This module looks at governance structures in the complex societies of many emerging economies today. Specifically, it looks at the increasing diversity of ‘multi-level’ forms of government – federalism, decentralisation, autonomy arrangements – that have been adopted by different countries as they seek to deal with issues ranging from ethnic conflict, enabling economic growth to improving social outcomes and accountability. Over 40% of the world’s population live in countries that are formally federal or in the process of federalising (moving towards systems of government that combine the self-rule of regional units, with shared rule at the centre), and many more live within countries that have experimented with decentralisation. In the 1980s and 1990s, there was a strong policy consensus in favour of decentralising power in developing countries as part of governance reforms. Yet the outcomes of decentralisation for development remain contested, and many countries have sought to recentralise power. In the module, we look at debates about whether federalism helps resolve ethnic conflict, how federalism relates to democratisation, whether decentralisation helps produce greater economic dynamism and whether it is likely to aid accountability/reduce corruption at the local level. Students are encouraged to develop close familiarity with case studies in Africa, Asia, Latin America and Russia, and to bring theory into discussion with real world examples.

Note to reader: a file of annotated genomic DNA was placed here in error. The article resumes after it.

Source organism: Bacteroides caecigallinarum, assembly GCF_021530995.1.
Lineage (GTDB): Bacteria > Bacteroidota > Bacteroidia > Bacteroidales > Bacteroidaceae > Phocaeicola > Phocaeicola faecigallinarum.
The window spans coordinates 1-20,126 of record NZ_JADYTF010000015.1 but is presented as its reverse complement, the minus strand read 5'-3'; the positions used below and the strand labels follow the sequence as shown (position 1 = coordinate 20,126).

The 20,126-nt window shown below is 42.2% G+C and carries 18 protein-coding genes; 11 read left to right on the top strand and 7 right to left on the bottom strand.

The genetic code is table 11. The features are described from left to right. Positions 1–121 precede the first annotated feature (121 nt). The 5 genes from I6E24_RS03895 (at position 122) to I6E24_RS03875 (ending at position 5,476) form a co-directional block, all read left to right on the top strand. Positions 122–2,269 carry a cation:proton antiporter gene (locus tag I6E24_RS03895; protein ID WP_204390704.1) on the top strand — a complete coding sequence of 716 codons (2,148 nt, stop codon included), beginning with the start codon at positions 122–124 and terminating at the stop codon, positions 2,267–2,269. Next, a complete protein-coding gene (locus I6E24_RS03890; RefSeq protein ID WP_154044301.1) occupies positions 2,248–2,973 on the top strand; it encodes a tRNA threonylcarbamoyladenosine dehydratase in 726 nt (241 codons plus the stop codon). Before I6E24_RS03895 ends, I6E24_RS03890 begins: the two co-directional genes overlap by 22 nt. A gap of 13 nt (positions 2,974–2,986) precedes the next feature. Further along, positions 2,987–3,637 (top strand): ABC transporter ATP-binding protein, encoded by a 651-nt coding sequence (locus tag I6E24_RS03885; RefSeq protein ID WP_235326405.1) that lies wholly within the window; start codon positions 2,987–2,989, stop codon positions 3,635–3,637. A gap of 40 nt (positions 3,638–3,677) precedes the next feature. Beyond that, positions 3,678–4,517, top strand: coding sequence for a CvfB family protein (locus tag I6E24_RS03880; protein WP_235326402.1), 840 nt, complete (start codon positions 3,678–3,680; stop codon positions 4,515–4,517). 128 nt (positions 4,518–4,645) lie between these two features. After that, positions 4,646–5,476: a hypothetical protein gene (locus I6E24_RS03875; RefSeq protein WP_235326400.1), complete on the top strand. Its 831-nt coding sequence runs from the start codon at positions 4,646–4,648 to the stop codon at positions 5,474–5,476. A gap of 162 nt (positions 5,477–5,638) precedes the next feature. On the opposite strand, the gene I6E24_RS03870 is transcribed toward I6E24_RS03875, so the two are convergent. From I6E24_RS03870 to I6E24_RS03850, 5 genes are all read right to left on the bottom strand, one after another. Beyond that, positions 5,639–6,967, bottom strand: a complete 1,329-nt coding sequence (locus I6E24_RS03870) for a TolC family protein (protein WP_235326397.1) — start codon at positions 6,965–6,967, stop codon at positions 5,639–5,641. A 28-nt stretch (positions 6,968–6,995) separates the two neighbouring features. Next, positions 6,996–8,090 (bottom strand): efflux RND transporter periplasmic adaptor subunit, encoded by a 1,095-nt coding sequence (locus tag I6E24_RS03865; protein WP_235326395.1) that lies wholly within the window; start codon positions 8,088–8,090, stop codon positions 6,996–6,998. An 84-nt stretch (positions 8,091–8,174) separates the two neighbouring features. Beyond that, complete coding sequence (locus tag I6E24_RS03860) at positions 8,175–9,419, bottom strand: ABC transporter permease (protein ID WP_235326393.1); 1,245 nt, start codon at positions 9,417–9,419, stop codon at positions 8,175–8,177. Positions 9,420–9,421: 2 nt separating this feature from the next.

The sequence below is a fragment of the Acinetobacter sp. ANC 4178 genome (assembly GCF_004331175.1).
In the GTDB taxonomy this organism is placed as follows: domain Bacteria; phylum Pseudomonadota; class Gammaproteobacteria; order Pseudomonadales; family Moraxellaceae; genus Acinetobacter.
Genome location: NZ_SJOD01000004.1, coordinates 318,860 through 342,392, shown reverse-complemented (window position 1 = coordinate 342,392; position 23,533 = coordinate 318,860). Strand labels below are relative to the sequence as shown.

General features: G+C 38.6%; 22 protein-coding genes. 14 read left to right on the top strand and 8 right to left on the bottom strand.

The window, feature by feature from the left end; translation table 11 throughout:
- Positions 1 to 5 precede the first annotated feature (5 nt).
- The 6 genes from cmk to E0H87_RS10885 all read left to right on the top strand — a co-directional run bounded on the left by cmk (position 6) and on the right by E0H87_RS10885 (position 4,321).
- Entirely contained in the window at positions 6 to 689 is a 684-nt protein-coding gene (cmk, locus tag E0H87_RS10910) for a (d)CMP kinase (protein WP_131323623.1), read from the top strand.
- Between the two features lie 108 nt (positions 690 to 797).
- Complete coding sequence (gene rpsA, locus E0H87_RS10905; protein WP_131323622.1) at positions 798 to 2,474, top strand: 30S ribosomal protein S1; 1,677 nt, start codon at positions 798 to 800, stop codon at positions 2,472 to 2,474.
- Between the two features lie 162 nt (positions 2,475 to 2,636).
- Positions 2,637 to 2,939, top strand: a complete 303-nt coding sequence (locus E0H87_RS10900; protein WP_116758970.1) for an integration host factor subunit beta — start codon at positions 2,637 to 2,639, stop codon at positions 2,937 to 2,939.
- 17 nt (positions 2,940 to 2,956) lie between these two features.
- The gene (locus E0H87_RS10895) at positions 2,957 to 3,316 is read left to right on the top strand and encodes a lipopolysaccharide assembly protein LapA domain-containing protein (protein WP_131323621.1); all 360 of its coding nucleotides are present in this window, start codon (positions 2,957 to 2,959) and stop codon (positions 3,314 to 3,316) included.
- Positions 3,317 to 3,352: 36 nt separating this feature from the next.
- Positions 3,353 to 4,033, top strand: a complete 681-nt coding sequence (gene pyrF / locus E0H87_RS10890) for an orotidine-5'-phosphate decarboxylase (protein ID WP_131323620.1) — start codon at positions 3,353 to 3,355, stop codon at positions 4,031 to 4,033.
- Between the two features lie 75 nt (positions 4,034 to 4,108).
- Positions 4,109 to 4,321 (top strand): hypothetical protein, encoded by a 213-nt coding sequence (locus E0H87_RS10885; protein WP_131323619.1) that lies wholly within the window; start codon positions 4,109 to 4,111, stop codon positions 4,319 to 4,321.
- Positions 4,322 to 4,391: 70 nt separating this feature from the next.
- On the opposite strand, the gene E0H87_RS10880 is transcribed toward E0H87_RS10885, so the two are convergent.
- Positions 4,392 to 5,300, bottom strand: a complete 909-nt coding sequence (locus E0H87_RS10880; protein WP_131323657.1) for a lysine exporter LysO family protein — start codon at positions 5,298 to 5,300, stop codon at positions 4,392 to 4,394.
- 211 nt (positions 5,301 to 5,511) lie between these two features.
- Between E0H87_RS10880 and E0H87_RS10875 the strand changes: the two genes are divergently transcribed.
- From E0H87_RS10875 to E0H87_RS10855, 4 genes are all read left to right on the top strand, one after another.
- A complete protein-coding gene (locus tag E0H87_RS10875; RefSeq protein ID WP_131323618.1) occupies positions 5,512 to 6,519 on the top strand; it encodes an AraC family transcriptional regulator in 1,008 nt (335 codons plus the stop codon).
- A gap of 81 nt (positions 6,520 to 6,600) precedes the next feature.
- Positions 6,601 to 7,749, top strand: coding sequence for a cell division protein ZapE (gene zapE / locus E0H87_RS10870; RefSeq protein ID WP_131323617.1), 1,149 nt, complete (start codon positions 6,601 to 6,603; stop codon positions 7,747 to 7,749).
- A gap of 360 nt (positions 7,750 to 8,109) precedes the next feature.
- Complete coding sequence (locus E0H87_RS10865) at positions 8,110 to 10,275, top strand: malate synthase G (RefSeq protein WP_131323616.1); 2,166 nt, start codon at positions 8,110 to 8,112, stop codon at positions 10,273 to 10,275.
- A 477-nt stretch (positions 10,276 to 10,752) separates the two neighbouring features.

10 x 1.5 hour lectures
10 x 1 hour seminars
Module assessment - more information
Research Paper (3,000 words) 60%